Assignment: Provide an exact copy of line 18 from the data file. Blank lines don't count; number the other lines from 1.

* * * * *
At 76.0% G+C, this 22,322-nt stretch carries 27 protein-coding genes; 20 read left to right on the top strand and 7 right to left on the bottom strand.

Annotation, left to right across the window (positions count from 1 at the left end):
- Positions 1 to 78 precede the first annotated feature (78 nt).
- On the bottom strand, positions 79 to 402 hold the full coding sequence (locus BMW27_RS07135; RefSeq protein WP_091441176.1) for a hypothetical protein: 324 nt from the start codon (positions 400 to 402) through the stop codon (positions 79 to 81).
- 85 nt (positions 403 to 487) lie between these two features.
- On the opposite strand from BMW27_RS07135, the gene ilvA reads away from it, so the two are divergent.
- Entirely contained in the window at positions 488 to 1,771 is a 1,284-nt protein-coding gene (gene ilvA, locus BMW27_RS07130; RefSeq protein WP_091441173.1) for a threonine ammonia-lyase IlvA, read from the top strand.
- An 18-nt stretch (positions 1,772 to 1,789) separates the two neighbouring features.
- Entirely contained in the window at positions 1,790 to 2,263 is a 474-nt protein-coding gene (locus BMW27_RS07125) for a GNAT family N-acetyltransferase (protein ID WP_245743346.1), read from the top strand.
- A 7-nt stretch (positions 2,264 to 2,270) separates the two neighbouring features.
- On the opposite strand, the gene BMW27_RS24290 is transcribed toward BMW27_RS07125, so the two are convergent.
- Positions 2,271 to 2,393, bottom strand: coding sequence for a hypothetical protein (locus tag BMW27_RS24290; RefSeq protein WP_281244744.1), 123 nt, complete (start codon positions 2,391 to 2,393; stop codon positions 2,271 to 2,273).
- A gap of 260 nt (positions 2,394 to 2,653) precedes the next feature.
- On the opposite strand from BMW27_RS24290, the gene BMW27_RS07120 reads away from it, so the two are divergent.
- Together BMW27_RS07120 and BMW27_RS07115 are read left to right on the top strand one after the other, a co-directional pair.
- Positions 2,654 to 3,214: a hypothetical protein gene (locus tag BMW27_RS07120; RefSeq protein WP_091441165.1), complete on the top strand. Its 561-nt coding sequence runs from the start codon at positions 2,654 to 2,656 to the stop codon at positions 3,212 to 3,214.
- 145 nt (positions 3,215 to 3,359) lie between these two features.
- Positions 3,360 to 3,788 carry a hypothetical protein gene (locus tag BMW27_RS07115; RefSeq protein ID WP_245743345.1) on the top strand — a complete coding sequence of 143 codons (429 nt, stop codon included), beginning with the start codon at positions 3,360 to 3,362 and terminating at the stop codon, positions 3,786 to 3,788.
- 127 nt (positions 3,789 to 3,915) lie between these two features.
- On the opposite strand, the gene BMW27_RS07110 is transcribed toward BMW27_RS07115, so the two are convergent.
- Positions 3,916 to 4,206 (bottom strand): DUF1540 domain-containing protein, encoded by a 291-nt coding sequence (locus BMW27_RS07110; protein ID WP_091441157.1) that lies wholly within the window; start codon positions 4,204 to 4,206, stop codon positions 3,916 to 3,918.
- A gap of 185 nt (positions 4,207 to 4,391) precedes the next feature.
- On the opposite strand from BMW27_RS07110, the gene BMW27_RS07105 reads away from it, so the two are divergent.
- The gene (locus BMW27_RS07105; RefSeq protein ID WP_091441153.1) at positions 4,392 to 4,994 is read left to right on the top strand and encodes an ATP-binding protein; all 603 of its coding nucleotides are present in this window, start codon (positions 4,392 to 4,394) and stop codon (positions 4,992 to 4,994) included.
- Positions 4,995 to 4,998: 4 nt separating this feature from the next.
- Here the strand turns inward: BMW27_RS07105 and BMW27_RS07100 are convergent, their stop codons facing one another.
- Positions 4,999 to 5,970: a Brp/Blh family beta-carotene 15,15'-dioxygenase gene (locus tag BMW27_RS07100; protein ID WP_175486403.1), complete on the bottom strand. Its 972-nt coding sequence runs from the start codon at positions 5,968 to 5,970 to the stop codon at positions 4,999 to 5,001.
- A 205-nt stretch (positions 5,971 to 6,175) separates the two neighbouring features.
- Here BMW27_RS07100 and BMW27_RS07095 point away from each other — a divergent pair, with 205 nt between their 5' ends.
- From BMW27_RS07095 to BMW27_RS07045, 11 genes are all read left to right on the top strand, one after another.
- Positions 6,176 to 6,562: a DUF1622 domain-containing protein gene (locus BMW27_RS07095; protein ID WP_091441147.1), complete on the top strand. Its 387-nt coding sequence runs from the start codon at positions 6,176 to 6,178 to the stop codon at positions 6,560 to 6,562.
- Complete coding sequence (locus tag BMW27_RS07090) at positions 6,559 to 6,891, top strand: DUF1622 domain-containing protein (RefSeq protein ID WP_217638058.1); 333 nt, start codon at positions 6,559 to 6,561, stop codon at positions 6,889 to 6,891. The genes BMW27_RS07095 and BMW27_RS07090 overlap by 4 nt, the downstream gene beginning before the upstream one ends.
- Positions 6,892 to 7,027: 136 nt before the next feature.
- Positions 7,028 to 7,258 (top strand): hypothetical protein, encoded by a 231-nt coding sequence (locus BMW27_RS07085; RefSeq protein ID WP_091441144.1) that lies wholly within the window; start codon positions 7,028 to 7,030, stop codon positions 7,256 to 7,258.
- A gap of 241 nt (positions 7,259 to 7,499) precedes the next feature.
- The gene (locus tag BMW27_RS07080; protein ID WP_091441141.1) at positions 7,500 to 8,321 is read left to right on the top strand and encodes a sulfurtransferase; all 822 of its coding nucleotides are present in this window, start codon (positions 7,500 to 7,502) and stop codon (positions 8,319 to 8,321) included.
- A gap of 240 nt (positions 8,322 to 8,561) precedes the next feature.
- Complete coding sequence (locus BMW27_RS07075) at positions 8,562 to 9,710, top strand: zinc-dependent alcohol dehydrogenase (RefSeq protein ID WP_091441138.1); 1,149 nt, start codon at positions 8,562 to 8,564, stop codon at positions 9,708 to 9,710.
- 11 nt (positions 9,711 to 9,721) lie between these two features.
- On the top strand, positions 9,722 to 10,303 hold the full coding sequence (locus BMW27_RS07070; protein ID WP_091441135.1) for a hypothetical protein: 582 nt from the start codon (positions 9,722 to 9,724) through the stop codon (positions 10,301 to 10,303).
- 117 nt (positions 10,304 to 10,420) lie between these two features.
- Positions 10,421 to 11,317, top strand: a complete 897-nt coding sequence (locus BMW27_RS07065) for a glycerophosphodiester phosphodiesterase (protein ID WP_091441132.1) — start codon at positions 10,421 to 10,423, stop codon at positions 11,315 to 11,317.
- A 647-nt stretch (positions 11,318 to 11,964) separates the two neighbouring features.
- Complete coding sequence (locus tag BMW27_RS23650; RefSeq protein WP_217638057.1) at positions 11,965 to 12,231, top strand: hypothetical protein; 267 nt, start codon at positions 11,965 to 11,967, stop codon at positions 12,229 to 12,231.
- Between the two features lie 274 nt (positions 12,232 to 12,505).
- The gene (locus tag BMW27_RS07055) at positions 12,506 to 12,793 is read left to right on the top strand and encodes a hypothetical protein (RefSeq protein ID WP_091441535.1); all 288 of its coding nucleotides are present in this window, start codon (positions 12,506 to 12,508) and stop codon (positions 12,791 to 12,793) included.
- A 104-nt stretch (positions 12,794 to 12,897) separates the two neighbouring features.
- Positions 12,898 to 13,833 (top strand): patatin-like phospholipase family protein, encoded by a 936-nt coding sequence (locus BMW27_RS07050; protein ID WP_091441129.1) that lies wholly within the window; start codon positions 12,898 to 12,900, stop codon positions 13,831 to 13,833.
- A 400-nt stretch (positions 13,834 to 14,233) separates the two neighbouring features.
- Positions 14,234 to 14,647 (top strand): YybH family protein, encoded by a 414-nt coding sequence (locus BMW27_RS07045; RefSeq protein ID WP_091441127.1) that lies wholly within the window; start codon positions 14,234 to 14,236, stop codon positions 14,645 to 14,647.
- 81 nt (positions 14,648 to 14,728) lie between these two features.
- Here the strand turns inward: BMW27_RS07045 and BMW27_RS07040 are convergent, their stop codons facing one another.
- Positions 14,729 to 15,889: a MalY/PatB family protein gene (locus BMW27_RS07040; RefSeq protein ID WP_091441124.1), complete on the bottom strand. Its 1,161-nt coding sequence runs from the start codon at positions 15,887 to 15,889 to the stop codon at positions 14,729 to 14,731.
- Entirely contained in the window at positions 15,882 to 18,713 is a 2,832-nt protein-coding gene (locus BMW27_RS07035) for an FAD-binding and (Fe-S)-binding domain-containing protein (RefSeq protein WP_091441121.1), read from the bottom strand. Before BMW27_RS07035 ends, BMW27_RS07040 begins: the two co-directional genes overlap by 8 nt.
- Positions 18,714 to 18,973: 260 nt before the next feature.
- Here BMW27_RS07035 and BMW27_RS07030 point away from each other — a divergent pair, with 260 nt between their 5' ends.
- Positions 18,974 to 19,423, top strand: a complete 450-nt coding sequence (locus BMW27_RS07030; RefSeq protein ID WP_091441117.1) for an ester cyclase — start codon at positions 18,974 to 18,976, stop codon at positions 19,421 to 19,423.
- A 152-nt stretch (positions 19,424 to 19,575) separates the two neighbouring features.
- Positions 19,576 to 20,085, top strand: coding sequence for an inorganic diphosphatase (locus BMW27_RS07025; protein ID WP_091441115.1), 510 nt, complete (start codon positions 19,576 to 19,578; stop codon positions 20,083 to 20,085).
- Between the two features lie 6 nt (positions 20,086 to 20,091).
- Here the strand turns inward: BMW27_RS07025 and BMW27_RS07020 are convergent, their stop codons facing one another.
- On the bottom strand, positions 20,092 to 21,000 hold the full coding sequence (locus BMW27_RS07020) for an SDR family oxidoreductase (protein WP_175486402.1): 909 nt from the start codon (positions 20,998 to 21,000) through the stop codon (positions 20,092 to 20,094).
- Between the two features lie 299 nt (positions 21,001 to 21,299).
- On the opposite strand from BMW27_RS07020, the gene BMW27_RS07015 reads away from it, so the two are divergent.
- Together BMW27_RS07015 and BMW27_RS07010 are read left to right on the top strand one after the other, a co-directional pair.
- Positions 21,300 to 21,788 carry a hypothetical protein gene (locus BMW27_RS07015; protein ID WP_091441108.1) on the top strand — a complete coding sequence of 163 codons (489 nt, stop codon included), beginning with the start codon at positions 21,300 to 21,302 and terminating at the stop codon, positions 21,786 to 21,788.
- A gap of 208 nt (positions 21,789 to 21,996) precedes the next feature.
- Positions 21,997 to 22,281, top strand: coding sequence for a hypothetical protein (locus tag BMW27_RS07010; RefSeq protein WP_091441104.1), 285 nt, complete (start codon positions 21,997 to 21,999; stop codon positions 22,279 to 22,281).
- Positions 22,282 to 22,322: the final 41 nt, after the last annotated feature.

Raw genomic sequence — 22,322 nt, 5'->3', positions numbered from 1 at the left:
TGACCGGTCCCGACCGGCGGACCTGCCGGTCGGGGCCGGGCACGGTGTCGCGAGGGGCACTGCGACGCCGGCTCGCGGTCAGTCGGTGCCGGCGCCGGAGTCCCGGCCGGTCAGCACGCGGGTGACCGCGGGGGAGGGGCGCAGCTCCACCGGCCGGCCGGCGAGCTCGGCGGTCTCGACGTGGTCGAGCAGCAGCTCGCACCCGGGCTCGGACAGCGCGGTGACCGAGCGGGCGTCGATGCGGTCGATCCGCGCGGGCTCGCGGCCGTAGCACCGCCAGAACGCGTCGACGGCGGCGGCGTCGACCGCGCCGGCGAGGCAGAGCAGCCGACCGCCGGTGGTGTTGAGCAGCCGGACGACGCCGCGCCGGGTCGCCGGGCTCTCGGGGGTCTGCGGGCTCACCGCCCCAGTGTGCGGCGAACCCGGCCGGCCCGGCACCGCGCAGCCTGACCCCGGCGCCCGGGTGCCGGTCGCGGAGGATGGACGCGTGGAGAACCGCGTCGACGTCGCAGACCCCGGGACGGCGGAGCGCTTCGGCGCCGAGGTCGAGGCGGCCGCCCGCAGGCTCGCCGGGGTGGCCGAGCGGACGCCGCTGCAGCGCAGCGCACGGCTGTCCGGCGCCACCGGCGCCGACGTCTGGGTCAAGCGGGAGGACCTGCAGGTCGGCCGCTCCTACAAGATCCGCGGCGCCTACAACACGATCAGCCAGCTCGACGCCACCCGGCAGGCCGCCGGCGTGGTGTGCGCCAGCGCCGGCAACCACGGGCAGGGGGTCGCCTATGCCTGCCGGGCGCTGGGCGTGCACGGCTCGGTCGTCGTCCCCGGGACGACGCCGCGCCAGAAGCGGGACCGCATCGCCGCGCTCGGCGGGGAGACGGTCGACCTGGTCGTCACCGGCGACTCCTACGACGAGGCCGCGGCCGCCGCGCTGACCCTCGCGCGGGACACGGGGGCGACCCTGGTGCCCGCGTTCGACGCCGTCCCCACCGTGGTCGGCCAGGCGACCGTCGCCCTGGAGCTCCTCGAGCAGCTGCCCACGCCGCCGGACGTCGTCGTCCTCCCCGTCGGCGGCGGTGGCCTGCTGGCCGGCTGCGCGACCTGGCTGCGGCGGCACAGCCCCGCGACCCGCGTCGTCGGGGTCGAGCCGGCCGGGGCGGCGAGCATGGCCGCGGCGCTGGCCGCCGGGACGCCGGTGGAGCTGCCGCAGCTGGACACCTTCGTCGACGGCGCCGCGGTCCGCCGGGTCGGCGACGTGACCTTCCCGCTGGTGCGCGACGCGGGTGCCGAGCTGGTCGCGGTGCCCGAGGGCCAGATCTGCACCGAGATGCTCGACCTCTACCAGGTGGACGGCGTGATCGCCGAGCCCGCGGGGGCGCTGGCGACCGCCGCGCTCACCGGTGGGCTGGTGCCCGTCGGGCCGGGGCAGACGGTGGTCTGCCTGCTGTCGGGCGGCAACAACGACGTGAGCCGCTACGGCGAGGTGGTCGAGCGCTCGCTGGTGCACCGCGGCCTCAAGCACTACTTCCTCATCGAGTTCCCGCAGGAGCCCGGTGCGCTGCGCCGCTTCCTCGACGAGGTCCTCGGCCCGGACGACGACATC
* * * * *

- Positions 3,360 to 3,788 carry a hypothetical protein gene (locus tag BMW27_RS07115; RefSeq protein ID WP_245743345.1) on the top strand — a complete coding sequence of 143 codons (429 nt, stop codon included), beginning with the start codon at positions 3,360 to 3,362 and terminating at the stop codon, positions 3,786 to 3,788.